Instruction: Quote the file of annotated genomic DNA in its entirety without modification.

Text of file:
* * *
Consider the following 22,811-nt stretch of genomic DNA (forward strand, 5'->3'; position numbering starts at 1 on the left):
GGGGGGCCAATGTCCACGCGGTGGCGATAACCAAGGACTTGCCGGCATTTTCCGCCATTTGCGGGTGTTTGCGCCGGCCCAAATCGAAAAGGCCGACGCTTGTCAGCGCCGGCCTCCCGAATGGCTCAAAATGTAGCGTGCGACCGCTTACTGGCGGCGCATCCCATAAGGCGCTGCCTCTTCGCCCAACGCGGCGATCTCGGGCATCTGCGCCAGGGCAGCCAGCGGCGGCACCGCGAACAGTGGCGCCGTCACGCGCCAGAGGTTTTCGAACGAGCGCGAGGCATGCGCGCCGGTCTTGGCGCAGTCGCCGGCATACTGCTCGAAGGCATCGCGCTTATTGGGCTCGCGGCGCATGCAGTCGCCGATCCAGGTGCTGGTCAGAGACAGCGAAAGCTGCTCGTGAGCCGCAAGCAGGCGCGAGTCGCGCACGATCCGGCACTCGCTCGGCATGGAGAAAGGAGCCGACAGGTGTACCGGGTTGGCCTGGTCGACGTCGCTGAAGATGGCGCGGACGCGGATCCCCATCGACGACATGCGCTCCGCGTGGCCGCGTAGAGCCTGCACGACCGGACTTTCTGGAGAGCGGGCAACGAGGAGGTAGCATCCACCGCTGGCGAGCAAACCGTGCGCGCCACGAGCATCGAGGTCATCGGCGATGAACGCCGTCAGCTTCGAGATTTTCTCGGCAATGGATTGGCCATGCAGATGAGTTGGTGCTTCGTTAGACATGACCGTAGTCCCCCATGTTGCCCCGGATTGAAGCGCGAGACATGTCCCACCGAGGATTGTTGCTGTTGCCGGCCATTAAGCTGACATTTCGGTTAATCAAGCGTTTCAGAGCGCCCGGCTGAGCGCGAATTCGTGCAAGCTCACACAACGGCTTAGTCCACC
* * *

Consider the following 22,811-nt stretch of genomic DNA (forward strand, 5'->3'; position numbering starts at 1 on the left):
GGGGGGCCAATGTCCACGCGGTGGCGATAACCAAGGACTTGCCGGCATTTTCCGCCATTTGCGGGTGTTTGCGCCGGCCCAAATCGAAAAGGCCGACGCTTGTCAGCGCCGGCCTCCCGAATGGCTCAAAATGTAGCGTGCGACCGCTTACTGGCGGCGCATCCCATAAGGCGCTGCCTCTTCGCCCAACGCGGCGATCTCGGGCATCTGCGCCAGGGCAGCCAGCGGCGGCACCGCGAACAGTGGCGCCGTCACGCGCCAGAGGTTTTCGAACGAGCGCGAGGCATGCGCGCCGGTCTTGGCGCAGTCGCCGGCATACTGCTCGAAGGCATCGCGCTTATTGGGCTCGCGGCGCATGCAGTCGCCGATCCAGGTGCTGGTCAGAGACAGCGAAAGCTGCTCGTGAGCCGCAAGCAGGCGCGAGTCGCGCACGATCCGGCACTCGCTCGGCATGGAGAAAGGAGCCGACAGGTGTACCGGGTTGGCCTGGTCGACGTCGCTGAAGATGGCGCGGACGCGGATCCCCATCGACGACATGCGCTCCGCGTGGCCGCGTAGAGCCTGCACGACCGGACTTTCTGGAGAGCGGGCAACGAGGAGGTAGCATCCACCGCTGGCGAGCAAACCGTGCGCGCCACGAGCATCGAGGTCATCGGCGATGAACGCCGTCAGCTTCGAGATTTTCTCGGCAATGGATTGGCCATGCAGATGAGTTGGTGCTTCGTTAGACATGACCGTAGTCCCCCATGTTGCCCCGGATTGAAGCGCGAGACATGTCCCACCGAGGATTGTTGCTGTTGCCGGCCATTAAGCTGACATTTCGGTTAATCAAGCGTTTCAGAGCGCCCGGCTGAGCGCGAATTCGTGCAAGCTCACACAACGGCTTAGTCCACC